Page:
Healthcare Industry News:  LifeScan 

Devices Diagnostics Litigation

 News Release - January 28, 2016

DECN Assesses Its Recent Landmark Legal Victories Over Diabetes Division Of Johnson & Johnson

LOS ANGELES, Jan. 28, 2016 -- (Healthcare Sales & Marketing Network) -- Decision Diagnostics Corp. (OTC PINK: DECN), the manufacturer, quality plan administrator and the exclusive worldwide sales, service and regulatory processes agent for the popular GenStripô 50, the FDA cleared Green Glucose Test Strip, specifically designed to work with the market leading Johnson & Johnson's ("J&J") LifeScan OneTouch Ultra family of glucose testing meters, today publishes the first of three detailed analyses concerning: 1) the legal history and current situation of the litigation with the division of J&J, 2) the most recent rulings and upcoming events and their implications to the company, and finally 3) the sea change in the business landscape brought about by the recent ruling. To summarize the current topics:
  • J&J has exhausted all fertile avenues to continue their questionable behavior toward DECN's customers and the customers of DECN's customers, based on strong suggestion and vague legal opinion concerning J&J's centerpiece '105 patent. J&J's use of this patent to intimidate DECN's customers during the litigation process will be part of DECN's overall forward legal strategy that will shortly be pursued.
  • DECN is now in an unequivocal position to pursue damages originally anticipated when the district court judge ordered a $12.7 million bond be lodged.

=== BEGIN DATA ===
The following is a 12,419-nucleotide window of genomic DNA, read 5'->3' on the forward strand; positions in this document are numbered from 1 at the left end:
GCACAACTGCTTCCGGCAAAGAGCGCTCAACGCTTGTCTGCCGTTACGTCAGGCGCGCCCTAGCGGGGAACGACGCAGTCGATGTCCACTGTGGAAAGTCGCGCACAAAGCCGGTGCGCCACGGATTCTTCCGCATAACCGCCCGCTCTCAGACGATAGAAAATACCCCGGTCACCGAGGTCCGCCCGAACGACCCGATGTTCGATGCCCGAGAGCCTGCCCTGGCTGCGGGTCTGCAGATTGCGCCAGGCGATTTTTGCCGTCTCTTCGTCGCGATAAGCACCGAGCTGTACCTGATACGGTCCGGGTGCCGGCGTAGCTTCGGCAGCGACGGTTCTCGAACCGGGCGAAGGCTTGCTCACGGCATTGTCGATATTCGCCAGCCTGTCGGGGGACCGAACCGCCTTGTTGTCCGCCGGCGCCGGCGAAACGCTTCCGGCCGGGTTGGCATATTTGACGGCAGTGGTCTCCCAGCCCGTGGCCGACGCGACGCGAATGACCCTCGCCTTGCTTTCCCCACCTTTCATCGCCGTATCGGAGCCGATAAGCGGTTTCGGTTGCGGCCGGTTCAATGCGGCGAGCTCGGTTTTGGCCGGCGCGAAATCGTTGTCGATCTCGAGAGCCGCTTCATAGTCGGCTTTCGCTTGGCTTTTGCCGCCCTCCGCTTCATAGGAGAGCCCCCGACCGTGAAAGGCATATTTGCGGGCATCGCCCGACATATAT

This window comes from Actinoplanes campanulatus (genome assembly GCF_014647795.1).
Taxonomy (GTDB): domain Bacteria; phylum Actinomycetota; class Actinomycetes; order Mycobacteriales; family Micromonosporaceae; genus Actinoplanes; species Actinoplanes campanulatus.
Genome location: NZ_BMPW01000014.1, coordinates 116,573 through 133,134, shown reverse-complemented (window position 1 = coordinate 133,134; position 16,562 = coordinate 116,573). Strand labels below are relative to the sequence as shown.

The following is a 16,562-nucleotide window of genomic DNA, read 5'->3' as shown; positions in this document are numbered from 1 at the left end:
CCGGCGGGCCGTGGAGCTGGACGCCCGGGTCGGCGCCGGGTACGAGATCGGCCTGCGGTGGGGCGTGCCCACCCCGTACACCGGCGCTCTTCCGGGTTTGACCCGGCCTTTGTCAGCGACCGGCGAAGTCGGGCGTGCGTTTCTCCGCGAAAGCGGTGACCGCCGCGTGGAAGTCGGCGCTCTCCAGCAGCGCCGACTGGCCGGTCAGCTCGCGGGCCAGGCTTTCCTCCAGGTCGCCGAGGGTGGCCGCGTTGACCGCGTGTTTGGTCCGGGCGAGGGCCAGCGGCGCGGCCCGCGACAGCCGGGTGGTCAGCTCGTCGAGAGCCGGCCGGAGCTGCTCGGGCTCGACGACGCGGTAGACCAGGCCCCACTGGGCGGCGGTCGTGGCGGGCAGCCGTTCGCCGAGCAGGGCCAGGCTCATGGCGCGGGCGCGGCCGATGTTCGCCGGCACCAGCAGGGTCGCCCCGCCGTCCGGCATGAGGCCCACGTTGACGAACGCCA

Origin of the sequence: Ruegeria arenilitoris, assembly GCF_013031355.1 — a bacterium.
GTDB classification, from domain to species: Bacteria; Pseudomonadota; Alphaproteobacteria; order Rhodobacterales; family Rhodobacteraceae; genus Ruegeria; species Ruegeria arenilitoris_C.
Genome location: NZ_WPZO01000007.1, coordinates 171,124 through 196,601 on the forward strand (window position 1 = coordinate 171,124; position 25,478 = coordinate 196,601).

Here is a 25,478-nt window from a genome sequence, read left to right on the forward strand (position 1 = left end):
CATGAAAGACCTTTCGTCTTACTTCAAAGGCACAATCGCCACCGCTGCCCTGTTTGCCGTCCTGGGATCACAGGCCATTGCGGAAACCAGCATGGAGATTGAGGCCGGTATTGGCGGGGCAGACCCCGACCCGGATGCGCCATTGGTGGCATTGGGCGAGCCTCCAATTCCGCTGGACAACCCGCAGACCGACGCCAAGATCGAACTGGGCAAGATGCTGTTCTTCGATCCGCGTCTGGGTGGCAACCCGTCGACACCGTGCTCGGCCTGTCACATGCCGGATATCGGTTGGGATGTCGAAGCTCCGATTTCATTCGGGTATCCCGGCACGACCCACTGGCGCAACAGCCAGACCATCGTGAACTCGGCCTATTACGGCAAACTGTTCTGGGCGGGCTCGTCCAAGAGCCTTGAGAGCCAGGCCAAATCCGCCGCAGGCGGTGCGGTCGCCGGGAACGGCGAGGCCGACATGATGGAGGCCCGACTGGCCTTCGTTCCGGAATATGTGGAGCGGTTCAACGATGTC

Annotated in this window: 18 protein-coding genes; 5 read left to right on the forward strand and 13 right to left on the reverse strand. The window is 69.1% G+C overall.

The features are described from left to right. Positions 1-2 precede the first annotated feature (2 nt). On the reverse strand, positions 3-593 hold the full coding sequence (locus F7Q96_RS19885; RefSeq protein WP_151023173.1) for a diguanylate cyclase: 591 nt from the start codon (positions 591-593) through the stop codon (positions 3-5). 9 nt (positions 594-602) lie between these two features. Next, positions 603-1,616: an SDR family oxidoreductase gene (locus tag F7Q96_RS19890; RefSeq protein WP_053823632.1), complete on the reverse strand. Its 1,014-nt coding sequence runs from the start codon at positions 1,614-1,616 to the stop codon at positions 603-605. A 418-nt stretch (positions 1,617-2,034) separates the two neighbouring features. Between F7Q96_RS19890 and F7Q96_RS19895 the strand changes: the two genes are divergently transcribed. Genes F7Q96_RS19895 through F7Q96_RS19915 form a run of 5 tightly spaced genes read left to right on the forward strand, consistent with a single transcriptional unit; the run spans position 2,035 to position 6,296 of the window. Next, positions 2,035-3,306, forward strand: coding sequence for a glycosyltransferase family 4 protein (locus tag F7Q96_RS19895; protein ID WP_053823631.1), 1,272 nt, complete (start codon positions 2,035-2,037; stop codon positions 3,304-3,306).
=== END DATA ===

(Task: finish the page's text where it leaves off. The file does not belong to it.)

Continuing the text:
• While J&J still has a single older patent it may continue to pursue, DECN believes J&J's position is even weaker with this patent because it is believed that this older patent (known as the '862 patent) is not practiced by J&J or DECN and more importantly in our opinion this patent discusses technical features that were impossible to achieve when the patent was granted, and even today many years later, are still impossible to achieve. Further, DECN has a pending Summary Judgment Motion in front of the California trial judge, which will be heard in mid-February.
To review, the company's product Genstrip received regulatory market clearance from the US FDA in November, 2012, over a year after J&J/LifeScan brought the first of its patent infringement suits. Nonetheless, this clearance in turn triggered a successful product launch and a rapid broad market product acceptance. Initial orders and revenue overwhelmed projections and exceeded market expectations. As a result, J&J sought and was unjustly granted a preliminary injunction through their monopolistic use of their '105 patent, preventing the continued sale of Genstrip in the marketplace.

The Federal Circuit Court of Appeals (the high court just beneath the U.S. Supreme Court) reversed that injunction in November 2013, precedentially ruling that the existing and central '105 patent applied to the glucose meter rather than the test strips. The appeals court specifically found that the '105 patent was exhausted once its OneTouch Ultra glucose meters were distributed to customers.

The United States Patent and Trademark Office (USPTO) in August, 2014 determined the '105 patent used by J&J to perpetuate their blood glucose test market monopoly was invalid as obvious and functionally unpatentable; thereby terminating the '105 patent, pending a final appeal. J&J/LifeScan appealed and in doing so contended in the appeal to the Federal Circuit Court that the USPTO's final written decision and conclusion were "replete with legal errors" and the conclusion that the claims of U.S. Patent Number 7,250,105 are obvious, lacked substantial evidentiary support. J&J also argued that the IPR (court) proceeding itself was procedurally flawed, saying that only the Director of the U.S. Patent and Trademark Office, or her proper delegate, were able to institute IPRs.